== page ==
Prereq: sr st & 12 cr in philos at 300-level or above; or grad st. Retakable w/chg in topic to 9 cr max. Consent required to audit.

“The Critique of Pure Reason" by Immanuel Kant is certainly one of the most important works in the area of epistemology and metaphysics in the history of Western Philosophy. In this course we study the work carefully. Some of the main questions that are addressed in the work are: How is rational (or a priori) knowledge possible? How is empirical knowledge possible? What is the nature of space and of time? How do we know (if we do) that the natural world is causally ordered? If nature is causally ordered, how is human freedom possible? -- We will read the Critique itself, of course, but also selections from secondary works.

Philosophy 685, Senior Capstone Research Seminar: The Will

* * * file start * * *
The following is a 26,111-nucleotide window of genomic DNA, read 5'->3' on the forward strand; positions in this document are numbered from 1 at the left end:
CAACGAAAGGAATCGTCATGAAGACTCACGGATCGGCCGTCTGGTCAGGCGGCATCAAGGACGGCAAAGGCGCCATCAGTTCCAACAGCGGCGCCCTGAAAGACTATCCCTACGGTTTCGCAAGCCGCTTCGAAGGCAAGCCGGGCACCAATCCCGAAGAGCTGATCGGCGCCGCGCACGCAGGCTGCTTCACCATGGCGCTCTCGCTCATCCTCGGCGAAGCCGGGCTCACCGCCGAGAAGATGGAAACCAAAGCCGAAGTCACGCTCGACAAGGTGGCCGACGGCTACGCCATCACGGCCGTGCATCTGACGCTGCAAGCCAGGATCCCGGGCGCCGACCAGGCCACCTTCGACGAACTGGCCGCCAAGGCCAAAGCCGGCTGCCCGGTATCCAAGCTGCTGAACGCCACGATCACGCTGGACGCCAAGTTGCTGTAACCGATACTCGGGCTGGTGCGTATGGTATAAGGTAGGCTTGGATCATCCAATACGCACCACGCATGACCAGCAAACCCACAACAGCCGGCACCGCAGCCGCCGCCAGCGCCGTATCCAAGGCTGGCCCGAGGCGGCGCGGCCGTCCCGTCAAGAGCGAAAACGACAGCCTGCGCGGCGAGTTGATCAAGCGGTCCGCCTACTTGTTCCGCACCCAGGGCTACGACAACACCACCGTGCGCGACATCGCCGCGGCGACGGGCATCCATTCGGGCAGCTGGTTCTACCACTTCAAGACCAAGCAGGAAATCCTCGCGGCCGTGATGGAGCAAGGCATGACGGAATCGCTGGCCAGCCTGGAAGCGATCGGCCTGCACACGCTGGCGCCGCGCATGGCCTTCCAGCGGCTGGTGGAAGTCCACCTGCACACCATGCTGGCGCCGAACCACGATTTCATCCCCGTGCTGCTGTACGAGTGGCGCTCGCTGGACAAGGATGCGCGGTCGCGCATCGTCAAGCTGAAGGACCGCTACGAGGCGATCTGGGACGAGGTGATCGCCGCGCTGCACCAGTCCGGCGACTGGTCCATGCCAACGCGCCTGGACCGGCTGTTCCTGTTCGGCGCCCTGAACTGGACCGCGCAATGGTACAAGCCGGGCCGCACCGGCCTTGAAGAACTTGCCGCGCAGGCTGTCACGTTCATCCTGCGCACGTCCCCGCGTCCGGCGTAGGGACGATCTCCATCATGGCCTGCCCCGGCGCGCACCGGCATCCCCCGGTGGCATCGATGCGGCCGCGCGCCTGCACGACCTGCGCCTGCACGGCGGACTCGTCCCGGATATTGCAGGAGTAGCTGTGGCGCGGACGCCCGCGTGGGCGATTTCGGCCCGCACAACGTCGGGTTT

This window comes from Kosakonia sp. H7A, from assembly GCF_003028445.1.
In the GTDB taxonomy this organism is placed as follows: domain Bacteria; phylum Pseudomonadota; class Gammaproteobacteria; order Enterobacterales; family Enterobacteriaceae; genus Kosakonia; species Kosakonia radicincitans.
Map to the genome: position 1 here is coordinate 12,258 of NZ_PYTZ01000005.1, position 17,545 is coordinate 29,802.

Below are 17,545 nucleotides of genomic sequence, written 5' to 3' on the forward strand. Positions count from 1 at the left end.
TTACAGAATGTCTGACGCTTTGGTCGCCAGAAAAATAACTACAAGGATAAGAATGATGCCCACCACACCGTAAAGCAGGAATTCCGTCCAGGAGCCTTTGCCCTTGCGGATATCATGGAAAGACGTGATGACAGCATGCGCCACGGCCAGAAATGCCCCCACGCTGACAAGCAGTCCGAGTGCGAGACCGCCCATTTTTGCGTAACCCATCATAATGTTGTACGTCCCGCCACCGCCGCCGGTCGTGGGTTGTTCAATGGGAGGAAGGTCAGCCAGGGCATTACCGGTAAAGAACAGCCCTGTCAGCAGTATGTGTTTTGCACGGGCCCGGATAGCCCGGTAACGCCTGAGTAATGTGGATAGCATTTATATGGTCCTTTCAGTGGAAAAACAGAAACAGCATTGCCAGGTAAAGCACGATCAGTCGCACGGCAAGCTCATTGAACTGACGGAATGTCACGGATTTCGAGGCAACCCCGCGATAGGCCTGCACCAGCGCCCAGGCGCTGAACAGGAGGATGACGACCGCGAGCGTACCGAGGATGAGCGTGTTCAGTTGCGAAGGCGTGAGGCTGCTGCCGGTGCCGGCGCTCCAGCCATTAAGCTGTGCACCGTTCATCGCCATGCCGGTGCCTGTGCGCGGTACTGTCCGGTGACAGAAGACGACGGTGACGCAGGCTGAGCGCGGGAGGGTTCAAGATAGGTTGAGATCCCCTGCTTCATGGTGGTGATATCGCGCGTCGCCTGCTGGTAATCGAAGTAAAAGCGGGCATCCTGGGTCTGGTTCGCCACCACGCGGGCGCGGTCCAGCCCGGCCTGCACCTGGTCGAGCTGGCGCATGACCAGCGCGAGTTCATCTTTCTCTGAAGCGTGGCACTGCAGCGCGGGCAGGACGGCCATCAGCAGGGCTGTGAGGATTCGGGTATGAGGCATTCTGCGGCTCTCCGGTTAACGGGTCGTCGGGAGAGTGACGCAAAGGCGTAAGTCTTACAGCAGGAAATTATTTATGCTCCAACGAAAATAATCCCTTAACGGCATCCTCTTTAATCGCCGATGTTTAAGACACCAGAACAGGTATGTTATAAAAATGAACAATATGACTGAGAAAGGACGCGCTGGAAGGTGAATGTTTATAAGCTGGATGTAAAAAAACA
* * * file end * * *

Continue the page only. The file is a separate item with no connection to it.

SEM 001, R 5:00—7:40, CRT 607
Instructor: Luca Ferrero,
Prereq: sr st; declared Philos major; or cons instr. Retakable w/chg in topic to 6 cr max. Consent required to audit. Satisfies L&S research requirement.

What is the nature of the will, of our capacity for choice and intentional action? What is the role of our volitional capacities in relation to other rational faculties? In this seminar, we will try to answer these questions by considering issues such as: What is the relation between the conclusion of practical reasoning, intention, and action? Is perverse action really possible or is willing necessarily ‘under the guise of the good’? Is willing constrained by normative or rational pressures? Is it possible to believe something at will? What is the best philosophical account of defective willing, as exhibited in cases of weakness of will, compulsion, and addiction? Is the operation of the will under some rational pressure for unity and consistency, both at a time and over time? What is the role of the will in the constitution of the subject’s identity?